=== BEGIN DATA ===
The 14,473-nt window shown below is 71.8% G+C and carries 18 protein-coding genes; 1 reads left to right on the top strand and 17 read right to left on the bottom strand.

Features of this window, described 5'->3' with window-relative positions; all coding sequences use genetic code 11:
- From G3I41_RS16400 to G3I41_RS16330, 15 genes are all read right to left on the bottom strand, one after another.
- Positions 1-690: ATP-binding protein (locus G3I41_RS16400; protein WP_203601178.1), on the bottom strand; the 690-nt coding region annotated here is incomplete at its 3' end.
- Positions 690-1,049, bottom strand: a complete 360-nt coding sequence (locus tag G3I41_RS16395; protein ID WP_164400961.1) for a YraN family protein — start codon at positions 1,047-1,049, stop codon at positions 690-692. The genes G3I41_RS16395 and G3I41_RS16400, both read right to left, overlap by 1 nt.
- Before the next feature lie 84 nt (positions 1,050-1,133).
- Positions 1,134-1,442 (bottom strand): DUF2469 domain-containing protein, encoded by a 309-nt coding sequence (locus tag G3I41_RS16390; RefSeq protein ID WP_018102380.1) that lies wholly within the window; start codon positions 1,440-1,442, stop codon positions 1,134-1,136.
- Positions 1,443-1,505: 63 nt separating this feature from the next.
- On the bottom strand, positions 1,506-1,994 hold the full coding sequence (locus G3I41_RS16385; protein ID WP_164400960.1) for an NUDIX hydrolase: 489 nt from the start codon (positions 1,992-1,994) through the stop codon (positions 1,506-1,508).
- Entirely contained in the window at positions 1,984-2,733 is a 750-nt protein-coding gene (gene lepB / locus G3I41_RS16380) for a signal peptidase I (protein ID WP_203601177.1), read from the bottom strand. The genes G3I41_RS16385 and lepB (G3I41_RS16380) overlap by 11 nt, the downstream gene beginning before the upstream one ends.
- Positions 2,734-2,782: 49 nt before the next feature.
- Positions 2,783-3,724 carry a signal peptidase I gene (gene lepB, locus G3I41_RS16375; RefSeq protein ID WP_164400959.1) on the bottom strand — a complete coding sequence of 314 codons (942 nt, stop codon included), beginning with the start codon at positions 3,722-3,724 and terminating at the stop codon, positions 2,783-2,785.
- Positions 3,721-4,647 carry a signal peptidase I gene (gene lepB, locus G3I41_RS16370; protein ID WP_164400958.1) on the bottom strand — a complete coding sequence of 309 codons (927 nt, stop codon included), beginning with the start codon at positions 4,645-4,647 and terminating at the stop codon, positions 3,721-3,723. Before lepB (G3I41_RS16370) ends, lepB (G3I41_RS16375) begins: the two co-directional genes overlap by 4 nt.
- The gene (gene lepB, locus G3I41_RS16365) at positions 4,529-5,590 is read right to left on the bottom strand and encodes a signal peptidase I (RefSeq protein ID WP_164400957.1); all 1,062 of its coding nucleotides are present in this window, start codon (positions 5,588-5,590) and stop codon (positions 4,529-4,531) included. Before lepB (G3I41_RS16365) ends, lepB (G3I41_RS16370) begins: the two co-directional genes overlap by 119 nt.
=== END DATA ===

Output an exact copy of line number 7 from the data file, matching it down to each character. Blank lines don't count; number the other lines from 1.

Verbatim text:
- Positions 1,134-1,442 (bottom strand): DUF2469 domain-containing protein, encoded by a 309-nt coding sequence (locus tag G3I41_RS16390; RefSeq protein ID WP_018102380.1) that lies wholly within the window; start codon positions 1,440-1,442, stop codon positions 1,134-1,136.